Why Do Trends Return In A Circular Fashion, Anyway?

From denim jackets to high-waisted jeans, crop tops to scrunchies, and platform shoes to small bum bags, fashion trends we thought we would never see again have come back with a vengeance in the blink of an eye. To prove the point, several style trends of the '80s are still just as cool today. So, why do trends that we gladly bid goodbye to return as our ensembles' latest dernier cri staples? And why do they return in a circular fashion so quickly?

Well, fashion has always gone through cycles, albeit the cycle used to be much longer than it is today. Fashion follows — or rather used to follow — the golden 20-year rule. Two decades is long enough for a trend to rise in fashion, gain avid followers who swear by it, and then gradually drift to a "hate it" stage before disappearing into oblivion, only to rise again with a modern twist.

However, courtesy of social media, influencers, and innovative technologies, the fashion cycle has been drastically condensed. We see trends rising in popularity, falling out of favor, and reappearing on runways within the same decade. So, why does this happen? What causes fashion designers to flock to ideas of the past and introduce them with a twist?

Fashion's déjà vu: Why we recycle styles

Fashion trends are cyclic for several reasons, perhaps the most critical is nestled in nostalgia and retro revival. Using people's fondness for the past, designers draw inspiration from previous decades, resurfacing older trends and revamping them. Of course, designers always seek new ways to stand out, but since almost all ideas have been explored to some extent, bringing a completely innovative, original trend isn't easy to achieve. So, they look for inspiration in previously adorned fashion trends and bring them to the forefront of the current fashion landscape, re-adapted and re-invented.

Cultural and historical influences are also behind recurring patterns in fashion. Social movements influence trends, and certain fashion styles indicate historical epochs. For instance, the Bohemian style embodies rebellious and free-spirited attitudes. As designers delve into the enduring impact of that era, they skillfully revive the style with a renewed perspective.

The fashion industry is driven by economic and market forces. Market demands shaped by consumers' purchasing power alter the fashion landscape and determine how long a new trend will stay current. As preferences change and evolve, designers must keep up with the shifting landscape to captivate consumers. The cyclical nature of taste ensures that fashion trends experience periods of rise and decline, and, with originality difficult to achieve, we see styles of the past gaining new attention and fresh appreciation. As such, the fashion cycle undergoes these stages: introduction, rise, peak, decline, and obsolescence.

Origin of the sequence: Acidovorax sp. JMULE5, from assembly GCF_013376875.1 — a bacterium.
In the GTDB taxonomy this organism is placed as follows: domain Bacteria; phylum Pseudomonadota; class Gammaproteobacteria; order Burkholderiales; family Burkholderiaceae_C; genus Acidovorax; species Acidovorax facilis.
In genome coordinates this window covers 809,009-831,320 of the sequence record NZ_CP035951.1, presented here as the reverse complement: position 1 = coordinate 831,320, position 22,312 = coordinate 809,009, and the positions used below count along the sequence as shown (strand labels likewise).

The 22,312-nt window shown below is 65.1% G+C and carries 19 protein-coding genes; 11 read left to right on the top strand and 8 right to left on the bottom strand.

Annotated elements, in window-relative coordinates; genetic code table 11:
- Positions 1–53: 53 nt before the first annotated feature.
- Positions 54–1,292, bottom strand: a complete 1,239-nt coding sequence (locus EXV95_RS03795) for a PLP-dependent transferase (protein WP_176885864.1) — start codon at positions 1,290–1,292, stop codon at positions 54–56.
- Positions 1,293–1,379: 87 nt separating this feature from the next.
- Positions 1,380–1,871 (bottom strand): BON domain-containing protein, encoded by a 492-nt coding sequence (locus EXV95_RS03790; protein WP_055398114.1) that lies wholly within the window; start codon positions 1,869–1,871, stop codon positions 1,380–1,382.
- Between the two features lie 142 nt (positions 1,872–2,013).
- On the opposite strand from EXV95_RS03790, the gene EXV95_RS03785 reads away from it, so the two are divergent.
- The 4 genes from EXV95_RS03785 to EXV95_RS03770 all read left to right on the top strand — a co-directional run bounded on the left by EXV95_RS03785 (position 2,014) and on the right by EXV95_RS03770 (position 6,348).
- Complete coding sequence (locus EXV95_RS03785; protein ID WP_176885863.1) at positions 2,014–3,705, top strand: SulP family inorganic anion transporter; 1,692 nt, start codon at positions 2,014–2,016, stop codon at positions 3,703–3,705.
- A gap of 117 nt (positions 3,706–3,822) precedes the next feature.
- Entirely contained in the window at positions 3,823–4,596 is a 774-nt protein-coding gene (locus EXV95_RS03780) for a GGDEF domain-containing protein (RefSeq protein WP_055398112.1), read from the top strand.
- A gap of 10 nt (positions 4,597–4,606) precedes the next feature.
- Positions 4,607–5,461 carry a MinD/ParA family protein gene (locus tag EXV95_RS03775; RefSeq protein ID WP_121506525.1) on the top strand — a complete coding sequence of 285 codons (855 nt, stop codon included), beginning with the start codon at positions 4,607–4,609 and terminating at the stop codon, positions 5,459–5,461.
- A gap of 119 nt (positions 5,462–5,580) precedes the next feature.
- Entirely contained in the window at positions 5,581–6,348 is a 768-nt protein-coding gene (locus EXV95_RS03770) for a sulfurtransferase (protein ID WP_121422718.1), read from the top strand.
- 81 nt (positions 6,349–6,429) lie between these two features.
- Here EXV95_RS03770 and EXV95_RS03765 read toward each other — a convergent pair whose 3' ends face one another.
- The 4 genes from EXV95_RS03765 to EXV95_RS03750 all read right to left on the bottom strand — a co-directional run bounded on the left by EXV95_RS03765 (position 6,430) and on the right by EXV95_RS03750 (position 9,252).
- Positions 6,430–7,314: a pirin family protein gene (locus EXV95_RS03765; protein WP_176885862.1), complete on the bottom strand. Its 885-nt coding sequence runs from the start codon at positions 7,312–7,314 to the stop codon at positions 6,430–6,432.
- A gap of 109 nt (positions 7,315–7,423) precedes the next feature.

The fashion lifecycle

The fashion trend cycle begins with the introduction, where designers unveil their latest creations. As new styles, designs, textures, patterns, and colors hit the runway, critics notice, and fashion magazines follow suit, setting the tone for the rest of the cycle. This stage creates a buzz and builds momentum for the trend, leading to the next stage: the rise. As the trend gains popularity, it attracts niche clientele. Media strategists ensure that influencers, movie stars, and pop-culture icons embrace and adopt the new trend. Whether paid to do so or they genuinely love the trend (and flaunt it on the red carpet and the Met Gala), celebrities ensure the latest style moves from novelty to mainstream must-have. The peak stage begins as the new style becomes part of the cultural zeitgeist.

This stage marks the trend's widespread recognition, as retailers make it easily accessible to consumers. Steadily, the new style has become part of the mainstream fashion landscape. However, with increased availability comes market saturation, robbing the trend of its previous exclusivity and causing influencers to lose interest. The decline is imminent, and designers stop releasing new iterations of the trend and move on to the next.

At this point, consumers are ready for what's next. Enter the last stage: the obsolescence, in which the trend has gone out of fashion. Famous brand names and fashion designers are already plotting their next fashion trend extravaganza, looking to the past for the trends of the future.